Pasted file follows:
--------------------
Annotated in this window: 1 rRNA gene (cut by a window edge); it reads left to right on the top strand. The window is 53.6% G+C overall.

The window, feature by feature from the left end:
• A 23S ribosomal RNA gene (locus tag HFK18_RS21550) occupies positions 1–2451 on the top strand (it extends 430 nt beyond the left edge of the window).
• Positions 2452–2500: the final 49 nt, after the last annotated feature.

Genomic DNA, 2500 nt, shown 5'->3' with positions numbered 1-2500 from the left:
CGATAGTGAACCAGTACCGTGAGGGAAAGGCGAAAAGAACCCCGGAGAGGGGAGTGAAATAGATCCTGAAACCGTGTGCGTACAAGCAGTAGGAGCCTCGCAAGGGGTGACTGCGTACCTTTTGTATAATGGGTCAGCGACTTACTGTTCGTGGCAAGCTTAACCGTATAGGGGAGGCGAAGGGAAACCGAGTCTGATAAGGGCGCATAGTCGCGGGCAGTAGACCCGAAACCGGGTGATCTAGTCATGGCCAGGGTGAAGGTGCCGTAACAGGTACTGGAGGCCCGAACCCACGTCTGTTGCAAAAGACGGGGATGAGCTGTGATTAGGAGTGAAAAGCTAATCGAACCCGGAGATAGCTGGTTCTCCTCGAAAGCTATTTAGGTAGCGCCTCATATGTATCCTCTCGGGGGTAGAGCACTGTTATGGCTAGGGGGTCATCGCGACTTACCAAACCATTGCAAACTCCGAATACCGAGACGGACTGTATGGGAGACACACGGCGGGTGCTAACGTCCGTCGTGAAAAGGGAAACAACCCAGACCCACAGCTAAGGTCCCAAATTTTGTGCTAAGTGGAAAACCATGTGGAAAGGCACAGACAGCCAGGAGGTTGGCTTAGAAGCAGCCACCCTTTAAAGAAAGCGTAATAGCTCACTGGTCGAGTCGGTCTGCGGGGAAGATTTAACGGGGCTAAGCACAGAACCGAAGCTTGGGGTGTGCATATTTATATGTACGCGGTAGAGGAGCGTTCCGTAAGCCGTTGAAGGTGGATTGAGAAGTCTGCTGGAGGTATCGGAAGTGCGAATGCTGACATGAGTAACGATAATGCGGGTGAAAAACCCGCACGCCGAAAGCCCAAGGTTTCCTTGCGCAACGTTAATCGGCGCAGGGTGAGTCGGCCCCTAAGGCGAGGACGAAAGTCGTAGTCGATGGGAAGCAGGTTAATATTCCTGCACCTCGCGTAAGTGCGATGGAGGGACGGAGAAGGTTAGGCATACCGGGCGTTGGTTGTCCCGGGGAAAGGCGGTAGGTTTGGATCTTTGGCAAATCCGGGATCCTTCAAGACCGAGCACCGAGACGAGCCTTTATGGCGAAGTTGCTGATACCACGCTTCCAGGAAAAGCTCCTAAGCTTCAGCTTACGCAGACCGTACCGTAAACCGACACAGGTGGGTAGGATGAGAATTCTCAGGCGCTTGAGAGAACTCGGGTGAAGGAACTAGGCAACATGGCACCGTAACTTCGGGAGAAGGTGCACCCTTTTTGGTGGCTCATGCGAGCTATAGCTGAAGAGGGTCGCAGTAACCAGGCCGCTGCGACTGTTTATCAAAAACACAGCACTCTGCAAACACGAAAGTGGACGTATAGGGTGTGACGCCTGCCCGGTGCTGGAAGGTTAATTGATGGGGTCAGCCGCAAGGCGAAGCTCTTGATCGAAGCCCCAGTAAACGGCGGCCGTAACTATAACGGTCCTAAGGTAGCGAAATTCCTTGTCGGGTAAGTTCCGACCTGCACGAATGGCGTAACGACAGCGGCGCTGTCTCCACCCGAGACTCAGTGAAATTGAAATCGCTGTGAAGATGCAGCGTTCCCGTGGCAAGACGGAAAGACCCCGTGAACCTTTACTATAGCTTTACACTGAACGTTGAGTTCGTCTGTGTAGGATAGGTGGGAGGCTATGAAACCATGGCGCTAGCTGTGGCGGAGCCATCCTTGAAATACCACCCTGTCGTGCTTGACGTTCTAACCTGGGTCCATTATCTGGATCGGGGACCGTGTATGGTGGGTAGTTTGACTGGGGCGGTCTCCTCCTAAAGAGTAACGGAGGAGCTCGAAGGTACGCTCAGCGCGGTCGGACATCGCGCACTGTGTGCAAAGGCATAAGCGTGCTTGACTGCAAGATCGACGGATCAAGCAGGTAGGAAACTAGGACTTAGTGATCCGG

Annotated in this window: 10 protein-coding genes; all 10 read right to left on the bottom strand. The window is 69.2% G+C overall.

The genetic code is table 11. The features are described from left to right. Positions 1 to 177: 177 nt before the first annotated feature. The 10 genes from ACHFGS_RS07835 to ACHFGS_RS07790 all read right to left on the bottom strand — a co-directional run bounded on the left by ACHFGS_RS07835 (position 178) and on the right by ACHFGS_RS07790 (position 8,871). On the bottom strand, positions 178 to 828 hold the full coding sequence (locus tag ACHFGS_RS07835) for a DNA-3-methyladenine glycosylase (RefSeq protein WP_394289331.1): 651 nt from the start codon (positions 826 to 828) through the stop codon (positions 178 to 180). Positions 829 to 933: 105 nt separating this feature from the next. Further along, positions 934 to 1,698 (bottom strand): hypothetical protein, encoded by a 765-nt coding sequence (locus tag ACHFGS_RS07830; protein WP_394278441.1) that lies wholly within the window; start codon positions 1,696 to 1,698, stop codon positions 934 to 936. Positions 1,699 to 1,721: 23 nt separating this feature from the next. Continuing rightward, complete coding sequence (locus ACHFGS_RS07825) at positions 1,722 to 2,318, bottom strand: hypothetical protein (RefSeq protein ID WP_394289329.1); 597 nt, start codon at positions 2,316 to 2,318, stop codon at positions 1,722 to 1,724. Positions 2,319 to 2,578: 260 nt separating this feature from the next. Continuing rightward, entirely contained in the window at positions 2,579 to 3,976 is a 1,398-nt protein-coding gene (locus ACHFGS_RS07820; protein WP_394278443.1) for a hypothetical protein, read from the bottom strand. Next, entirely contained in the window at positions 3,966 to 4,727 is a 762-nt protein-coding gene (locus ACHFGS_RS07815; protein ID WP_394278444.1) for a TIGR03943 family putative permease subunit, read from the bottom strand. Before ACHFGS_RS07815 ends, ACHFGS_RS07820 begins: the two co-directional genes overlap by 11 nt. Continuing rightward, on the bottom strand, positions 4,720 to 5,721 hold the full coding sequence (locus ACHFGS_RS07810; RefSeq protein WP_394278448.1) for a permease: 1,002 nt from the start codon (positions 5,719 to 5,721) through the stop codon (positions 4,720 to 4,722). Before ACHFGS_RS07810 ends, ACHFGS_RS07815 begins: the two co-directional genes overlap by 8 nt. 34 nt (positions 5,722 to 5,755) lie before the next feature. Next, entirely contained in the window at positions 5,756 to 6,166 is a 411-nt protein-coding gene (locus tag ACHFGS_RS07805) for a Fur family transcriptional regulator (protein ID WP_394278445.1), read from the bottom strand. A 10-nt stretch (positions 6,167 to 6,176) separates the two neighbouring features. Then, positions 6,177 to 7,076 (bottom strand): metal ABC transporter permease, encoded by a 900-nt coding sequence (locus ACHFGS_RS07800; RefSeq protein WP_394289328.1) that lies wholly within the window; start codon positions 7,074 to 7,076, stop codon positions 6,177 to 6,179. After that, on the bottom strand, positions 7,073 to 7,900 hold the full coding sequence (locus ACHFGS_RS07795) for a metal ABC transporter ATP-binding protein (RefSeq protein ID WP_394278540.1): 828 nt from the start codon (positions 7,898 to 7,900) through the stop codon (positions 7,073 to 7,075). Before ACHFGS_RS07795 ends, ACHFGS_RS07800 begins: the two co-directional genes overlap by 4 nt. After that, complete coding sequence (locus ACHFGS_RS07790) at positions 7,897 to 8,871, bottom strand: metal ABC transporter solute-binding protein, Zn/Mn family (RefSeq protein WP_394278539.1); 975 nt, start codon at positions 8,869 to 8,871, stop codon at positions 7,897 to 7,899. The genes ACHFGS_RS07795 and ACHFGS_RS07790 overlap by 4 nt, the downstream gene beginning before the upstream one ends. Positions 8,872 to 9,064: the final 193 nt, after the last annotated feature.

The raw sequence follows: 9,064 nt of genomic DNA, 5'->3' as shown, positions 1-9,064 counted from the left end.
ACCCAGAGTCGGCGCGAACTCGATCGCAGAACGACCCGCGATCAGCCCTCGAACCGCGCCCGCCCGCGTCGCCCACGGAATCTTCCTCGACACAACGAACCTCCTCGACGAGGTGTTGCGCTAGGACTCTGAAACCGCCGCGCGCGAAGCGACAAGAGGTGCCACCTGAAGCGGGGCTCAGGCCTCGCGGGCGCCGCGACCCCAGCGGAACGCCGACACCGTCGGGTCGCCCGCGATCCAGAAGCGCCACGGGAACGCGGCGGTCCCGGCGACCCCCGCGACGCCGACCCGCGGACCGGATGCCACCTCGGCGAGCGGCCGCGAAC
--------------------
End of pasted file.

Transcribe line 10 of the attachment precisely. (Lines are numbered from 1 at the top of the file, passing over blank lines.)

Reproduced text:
ACCCAGAGTCGGCGCGAACTCGATCGCAGAACGACCCGCGATCAGCCCTCGAACCGCGCCCGCCCGCGTCGCCCACGGAATCTTCCTCGACACAACGAACCTCCTCGACGAGGTGTTGCGCTAGGACTCTGAAACCGCCGCGCGCGAAGCGACAAGAGGTGCCACCTGAAGCGGGGCTCAGGCCTCGCGGGCGCCGCGACCCCAGCGGAACGCCGACACCGTCGGGTCGCCCGCGATCCAGAAGCGCCACGGGAACGCGGCGGTCCCGGCGACCCCCGCGACGCCGACCCGCGGACCGGATGCCACCTCGGCGAGCGGCCGCGAAC